Body And Skin Temperature Regulation Is Essential For Patient Care And Comfort
Wendy Walker, BSN, RN, CWOCN, CFCN
Wound, Ostomy & Continence Specialist, St. Joseph’s Hospital
Smart Living: One of the most basic aspects of patient care is monitoring the body and skin temperature of patients while they are in the hospital. Why is this so important?
Wendy Walker: Our patients’ temperatures are routinely monitored because increased temperature can indicate systemic infection. It could also indicate a reaction to a treatment. Patients who have undergone anesthesia can be hypothermic, which means that their temperature is too low, so our post-op patients are closely monitored as well.
An increase in temperature over 100.9 or a temperature below 98.6, in conjunction with specific other criteria, can signal that a patient is becoming septic. This means their body is having a potentially life-threatening response to an infection and that a quick intervention is needed.
SL: Besides medication, what else can nurses provide to patients who might be too hot or too cold?
WW: For patients in our critical care areas, our nurses utilize a device called the Bair Hugger, which uses forced air to warm hypothermic patients. There are also cooling mats that utilize circulating water to cool patients with a high body temperature. Nurses can also provide blanket warmers or fans for patients who need them to be more comfortable.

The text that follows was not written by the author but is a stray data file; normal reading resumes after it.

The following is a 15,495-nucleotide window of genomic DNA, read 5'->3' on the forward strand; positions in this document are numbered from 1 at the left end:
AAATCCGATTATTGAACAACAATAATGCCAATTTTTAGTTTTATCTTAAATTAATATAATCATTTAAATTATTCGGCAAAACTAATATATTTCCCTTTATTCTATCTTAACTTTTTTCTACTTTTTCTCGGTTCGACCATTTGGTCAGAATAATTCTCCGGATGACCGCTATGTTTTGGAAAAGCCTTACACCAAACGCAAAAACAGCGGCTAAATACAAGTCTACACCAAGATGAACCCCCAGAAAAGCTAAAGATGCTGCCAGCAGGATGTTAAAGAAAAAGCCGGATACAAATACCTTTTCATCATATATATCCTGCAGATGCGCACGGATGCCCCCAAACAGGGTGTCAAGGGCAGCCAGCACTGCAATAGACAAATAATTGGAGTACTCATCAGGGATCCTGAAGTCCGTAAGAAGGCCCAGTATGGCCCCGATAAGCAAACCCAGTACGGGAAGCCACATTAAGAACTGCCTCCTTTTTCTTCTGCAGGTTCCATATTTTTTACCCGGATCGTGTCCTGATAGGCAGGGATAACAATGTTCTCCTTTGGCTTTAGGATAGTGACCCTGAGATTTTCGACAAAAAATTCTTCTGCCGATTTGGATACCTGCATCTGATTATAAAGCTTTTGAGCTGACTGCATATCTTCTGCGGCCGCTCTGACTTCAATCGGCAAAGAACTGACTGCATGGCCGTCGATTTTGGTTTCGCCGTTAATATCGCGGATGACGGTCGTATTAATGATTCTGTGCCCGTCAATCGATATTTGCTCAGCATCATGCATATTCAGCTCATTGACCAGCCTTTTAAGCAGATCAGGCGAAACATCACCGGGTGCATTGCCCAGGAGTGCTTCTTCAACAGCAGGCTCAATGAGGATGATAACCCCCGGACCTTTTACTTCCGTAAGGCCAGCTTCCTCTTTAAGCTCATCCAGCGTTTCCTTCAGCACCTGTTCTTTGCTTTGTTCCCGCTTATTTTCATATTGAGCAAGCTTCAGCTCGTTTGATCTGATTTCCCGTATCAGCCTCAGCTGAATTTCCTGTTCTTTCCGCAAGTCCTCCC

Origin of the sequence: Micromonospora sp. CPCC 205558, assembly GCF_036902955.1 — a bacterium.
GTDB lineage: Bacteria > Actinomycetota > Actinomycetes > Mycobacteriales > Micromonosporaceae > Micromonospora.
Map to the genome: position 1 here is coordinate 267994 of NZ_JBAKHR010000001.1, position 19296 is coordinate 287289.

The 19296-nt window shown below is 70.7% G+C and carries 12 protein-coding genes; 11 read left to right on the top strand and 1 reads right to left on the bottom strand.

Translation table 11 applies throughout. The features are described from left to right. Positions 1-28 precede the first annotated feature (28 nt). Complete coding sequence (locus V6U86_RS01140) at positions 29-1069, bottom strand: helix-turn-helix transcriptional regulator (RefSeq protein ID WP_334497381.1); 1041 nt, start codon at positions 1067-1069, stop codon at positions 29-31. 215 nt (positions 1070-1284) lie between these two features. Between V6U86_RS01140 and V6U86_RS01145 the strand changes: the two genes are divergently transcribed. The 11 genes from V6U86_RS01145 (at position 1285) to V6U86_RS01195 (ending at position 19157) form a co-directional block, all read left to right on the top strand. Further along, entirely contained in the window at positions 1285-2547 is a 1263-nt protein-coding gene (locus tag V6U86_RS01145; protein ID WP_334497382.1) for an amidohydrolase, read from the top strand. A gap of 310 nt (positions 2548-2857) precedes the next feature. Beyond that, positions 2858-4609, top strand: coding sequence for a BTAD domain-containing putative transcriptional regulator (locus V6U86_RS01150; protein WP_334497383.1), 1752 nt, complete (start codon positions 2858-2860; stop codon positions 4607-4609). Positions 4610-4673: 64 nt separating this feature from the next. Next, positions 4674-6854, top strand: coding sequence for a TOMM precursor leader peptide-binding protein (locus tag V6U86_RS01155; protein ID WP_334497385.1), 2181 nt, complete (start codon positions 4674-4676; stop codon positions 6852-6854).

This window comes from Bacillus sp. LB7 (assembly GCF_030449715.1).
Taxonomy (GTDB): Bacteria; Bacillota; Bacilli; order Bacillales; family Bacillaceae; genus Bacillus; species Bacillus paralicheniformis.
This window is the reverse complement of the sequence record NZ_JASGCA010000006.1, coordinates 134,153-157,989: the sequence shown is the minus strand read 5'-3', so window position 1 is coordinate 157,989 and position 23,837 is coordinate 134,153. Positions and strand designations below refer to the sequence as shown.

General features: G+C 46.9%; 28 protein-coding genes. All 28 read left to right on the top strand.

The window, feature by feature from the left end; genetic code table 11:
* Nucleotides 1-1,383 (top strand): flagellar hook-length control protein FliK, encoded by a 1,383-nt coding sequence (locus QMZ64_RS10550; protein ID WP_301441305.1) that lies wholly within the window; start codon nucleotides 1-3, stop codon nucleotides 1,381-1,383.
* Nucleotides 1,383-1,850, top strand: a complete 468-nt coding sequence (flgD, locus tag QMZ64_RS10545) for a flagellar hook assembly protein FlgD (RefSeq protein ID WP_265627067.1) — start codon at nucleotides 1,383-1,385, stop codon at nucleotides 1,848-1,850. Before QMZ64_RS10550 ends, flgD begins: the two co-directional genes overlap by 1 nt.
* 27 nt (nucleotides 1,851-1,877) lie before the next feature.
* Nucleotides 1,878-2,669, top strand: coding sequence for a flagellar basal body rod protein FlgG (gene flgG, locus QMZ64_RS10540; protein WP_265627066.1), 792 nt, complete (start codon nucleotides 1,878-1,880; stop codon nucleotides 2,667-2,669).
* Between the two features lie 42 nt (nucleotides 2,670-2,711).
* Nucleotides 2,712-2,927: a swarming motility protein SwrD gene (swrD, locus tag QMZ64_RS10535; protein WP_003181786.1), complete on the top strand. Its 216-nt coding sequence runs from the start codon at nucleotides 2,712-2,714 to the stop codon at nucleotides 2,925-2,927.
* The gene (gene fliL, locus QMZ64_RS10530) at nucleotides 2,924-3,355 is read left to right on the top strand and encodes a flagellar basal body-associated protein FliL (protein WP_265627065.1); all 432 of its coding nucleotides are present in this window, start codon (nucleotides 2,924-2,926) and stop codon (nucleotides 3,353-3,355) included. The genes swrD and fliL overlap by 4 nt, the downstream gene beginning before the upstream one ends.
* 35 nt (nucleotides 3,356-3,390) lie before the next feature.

SL: St. Joseph’s/Candler recently installed hundreds of new beds in patient rooms. How does the technology in these new beds help with a patient’s skin temperature?
WW: The VersaCare P500 mattresses have ventilation to help keep heat and humidity away from the patient’s skin. When skin is overly moist, or macerated, it loses its tensile strength, and is much more vulnerable to the forces of friction, pressure, and shear. But when a patient’s skin is cool and dry, the risk of breakdown is much lower. The mattress is also a low air loss surface and can distribute the patient’s weight more evenly to reduce pressure, and again lower the risk of a pressure injury developing.
As a nurse on the wound care team, I have ordered specialty beds for patients who already have multiple pressure injuries, or for patients who have had graft or flap surgery. We have also used bariatric beds that make it easier for turning and repositioning. But since the installation of the new beds, the need for specialty beds has decreased.